“This is an industry that is here. This bill regulates it, taxes it and polices it,” he said, according to the Des Moines Register.
Iowa’s governor has not tipped her hand on whether she intendeds to sign the bill, and a February poll by the Register found that 52% of respondents said they oppose legalized betting on professional sporting events, while 40% were in favor. Just 25% said they approved of gambling on college sports.
In Montana, Democratic Governor Steve Bullock singed a new law on May 3 that took effect immediately and gives the state’s lottery the ability to regulate sports gambling through kiosks and mobile applications.
The law will allow certain licensed bars and restaurants to operate gambling kiosks and allow patrons to use mobile applications while inside the establishments to place bets.
Bullock was actually sent two sports gambling bills. He vetoed a second bill that would have allowed private businesses to run the sports gambling, which would have been regulated by the state’s Justice Department.
In his veto letter, Bullock said he favored the lottery bill because of the lottery’s established infrastructure and the fact that it is already heavily regulated.
“The lottery has operated successfully for 30 years with strong oversight and in a heavily regulated environment while protecting economic benefits to the state,” Bullock wrote.
“As Montana enters this new market, the lottery’s proven track record of responsibility and integrity makes it the best choice to govern our first foray into sports wagering.”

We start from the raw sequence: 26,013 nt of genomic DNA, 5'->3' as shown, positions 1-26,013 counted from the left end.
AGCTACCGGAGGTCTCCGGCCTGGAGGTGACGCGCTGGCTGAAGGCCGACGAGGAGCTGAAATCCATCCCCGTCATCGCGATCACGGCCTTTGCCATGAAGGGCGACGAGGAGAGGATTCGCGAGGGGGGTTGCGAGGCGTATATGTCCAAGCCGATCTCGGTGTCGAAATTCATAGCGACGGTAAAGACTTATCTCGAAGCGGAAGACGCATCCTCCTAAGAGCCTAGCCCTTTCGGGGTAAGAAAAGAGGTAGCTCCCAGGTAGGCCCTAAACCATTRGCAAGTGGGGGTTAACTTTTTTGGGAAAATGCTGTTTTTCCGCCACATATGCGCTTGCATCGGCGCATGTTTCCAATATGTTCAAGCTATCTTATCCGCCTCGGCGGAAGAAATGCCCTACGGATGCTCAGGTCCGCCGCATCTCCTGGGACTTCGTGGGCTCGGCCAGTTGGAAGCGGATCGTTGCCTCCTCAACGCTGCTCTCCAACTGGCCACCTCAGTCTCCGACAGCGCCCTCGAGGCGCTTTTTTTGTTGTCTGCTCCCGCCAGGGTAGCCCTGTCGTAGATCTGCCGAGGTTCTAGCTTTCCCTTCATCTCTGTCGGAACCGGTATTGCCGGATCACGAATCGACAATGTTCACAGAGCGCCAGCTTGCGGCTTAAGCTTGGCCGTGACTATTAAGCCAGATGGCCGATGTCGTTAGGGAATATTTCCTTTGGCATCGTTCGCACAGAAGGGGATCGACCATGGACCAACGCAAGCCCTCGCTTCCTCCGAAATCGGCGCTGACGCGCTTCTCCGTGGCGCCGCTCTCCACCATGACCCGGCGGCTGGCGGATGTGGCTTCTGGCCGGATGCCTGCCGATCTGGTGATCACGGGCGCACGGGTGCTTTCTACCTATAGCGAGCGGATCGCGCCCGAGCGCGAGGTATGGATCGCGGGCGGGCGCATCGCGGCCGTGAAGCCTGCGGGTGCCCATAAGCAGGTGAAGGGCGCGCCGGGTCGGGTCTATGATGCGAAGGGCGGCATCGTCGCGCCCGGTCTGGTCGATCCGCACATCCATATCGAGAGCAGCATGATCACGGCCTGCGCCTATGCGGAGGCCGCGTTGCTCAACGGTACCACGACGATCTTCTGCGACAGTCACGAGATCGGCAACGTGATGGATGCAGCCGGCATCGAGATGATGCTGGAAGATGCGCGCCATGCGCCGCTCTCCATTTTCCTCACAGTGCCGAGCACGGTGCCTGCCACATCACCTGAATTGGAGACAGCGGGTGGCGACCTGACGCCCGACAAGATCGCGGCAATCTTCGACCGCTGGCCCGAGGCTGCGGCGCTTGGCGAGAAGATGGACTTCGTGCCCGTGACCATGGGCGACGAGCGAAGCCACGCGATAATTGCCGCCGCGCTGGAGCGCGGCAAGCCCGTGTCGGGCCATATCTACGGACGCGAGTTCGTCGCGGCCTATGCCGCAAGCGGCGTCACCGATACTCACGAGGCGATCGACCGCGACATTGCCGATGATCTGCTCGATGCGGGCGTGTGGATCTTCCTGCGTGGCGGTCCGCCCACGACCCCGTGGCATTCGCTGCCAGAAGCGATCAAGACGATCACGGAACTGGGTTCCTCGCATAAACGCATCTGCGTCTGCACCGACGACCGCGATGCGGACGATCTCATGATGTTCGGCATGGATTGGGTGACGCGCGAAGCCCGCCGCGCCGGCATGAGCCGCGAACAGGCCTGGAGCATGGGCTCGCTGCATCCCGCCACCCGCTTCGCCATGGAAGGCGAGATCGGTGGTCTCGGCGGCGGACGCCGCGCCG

The move by states to legalizing sports gambling was made possible by a U.S. Supreme Court ruling last year that struck down the 1992 Professional and Amateur Sports Protection Act, which prohibited gambling on sporting events but made an exception for four states that had already set up sports lotteries.
The high court held that the prohibition on state authorization of sports gambling violated the Constitution’s anti-commandeering doctrine under the 10th Amendment, which provides that Congress cannot compel states to enact and enforce a federal regulation.
The NCAA is also loosening its own attitude towards sports gambling, as it has done away with a rule prohibiting championship events from being held in gambling-friendly states.
While the passing of these laws has been heralded as financial boons, they are only expected to bring modest returns to the states.
Iowa’s proposed law would tax net gambling revenues at 6.75%, which would generate an estimated $2.3 million to $4 million a year, according to the Associated Press.
In Montana, lottery officials estimate that people will wager roughly $65 million within the first year, with about $3.7 million of that going back to the state. There are varying estimates in Indiana, as one study places the annual tax revenue figure between $3.4 and $20.3 million.
These predictions come on the heels of a report published by the Associated Press in April that shows lower than expected revenues in four states that have recently allowed sports betting.
Tennessee is also poised to allow sports betting. Republican Governor Bill Lee said he opposes the bill but will allow it to become law without his signature.
In Colorado, lawmakers have authorized a November ballot question that will ask voters to decide if sports gambling should be legal in the state.
Rox Laird contributed to this report.